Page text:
After stepping on his Florida victory with a series of statements that made him seem out of touch with average citizens, Mitt Romney emphasized at a small gathering of supporters in a frigid warehouse here that he is better suited than President Obama to empathize with struggling Americans.
"I'll listen," Romney told a few dozen bundled-up employees of Western Nevada Supply, a building company here. "I will listen. I will listen to business people and to working people and to folks across the country to understand what's going on in their lives."
Earlier, Romney met with a small group of business leaders and officials, including the mayors of Reno and Sparks, and Nevada's lieutenant governor, in a roundtable discussion in a heated area of the building. In that exchange, Romney dismissed the morning's good news from the Labor Department, that the unemployment rate had dropped slightly, to 8.3%, as welcome, but long overdue.
"This recovery has been slower than it should have been; people have been suffering for longer than they should have had to suffer.... We got good news this morning on job creation in January. I hope that continues, we get people back to work. But this president has not helped the process. He's hurt it.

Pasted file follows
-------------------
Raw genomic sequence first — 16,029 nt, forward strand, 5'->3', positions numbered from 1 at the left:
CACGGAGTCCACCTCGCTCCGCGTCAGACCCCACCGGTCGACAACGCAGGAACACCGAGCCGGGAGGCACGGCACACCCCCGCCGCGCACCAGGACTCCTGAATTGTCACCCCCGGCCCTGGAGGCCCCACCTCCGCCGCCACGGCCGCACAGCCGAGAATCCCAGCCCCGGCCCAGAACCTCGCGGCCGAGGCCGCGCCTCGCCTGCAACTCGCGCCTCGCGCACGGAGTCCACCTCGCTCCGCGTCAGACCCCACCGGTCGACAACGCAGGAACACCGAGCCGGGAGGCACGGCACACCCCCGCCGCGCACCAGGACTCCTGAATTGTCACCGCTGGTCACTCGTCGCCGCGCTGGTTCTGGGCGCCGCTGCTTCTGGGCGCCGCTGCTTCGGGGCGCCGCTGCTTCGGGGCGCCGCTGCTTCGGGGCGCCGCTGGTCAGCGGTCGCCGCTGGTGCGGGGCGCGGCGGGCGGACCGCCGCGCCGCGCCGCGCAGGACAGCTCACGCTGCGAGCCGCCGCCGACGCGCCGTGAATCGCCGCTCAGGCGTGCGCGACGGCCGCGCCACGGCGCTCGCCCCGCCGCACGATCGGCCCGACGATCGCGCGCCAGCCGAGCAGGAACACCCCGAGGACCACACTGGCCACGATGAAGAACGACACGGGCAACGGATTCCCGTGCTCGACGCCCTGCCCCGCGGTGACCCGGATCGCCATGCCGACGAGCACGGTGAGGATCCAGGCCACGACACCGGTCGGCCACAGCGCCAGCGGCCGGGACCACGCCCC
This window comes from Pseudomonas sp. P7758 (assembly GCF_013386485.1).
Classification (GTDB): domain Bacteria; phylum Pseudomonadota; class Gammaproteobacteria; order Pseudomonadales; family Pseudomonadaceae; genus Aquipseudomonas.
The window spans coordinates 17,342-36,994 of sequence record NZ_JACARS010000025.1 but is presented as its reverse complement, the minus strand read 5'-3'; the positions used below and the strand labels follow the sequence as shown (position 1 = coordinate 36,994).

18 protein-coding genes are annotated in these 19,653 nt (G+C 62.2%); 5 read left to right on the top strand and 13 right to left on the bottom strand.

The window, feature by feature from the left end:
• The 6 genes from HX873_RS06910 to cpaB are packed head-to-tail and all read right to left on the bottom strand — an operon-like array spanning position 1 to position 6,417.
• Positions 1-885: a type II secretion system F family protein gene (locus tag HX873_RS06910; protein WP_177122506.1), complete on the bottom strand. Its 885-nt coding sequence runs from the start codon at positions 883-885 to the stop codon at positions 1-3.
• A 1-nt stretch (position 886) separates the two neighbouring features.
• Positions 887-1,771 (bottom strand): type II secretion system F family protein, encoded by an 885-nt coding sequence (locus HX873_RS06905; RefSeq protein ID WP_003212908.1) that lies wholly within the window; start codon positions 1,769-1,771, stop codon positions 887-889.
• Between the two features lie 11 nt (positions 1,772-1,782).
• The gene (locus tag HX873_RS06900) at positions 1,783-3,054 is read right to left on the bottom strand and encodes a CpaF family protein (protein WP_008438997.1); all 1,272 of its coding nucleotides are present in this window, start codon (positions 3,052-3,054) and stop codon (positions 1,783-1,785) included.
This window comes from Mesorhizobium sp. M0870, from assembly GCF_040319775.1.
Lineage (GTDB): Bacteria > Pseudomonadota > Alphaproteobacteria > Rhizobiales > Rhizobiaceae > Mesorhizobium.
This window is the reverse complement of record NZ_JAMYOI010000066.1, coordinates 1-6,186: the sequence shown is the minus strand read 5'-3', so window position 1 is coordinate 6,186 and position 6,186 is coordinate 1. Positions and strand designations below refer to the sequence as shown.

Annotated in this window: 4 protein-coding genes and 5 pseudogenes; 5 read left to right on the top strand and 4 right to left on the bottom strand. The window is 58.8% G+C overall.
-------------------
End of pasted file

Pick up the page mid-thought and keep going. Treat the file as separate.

"Sometimes I got the impression that ... you don't think you have a friend in Washington. And I can assure you that if I'm the president, I will see what you do as being a very good thing. A patriotic and good thing, which is employ people and putting them to work."
Romney has worked hard to paint President Obama as a nice young man who is simply in over his head as president. On Monday, he went a step further, telling the supply company employees that the president is clueless about the unemployed.
"The other day the president was at a Google town hall," Romney said. "A woman came on and said her husband, who was an engineer, was out of work and had been out of work for a long time. The president was surprised to hear that. He thought engineers were able to get jobs pretty easily. And he found it interesting. How can you be that detached from what's going on?"
(Last week, during an online town hall sponsored by Google, Obama urged the woman, Jennifer Weddel of Fort Worth, Texas, to send him her husband's resume. "I'd be interested in finding out what's happening there," Obama said, as he understood that high-tech workers like engineers were in high demand in the jobs market.)
"The president," Romney said, "needs to hear what the people of the United States are experiencing and feeling and make sure the policies he's putting in place are right for the people of America. I will listen if I am president."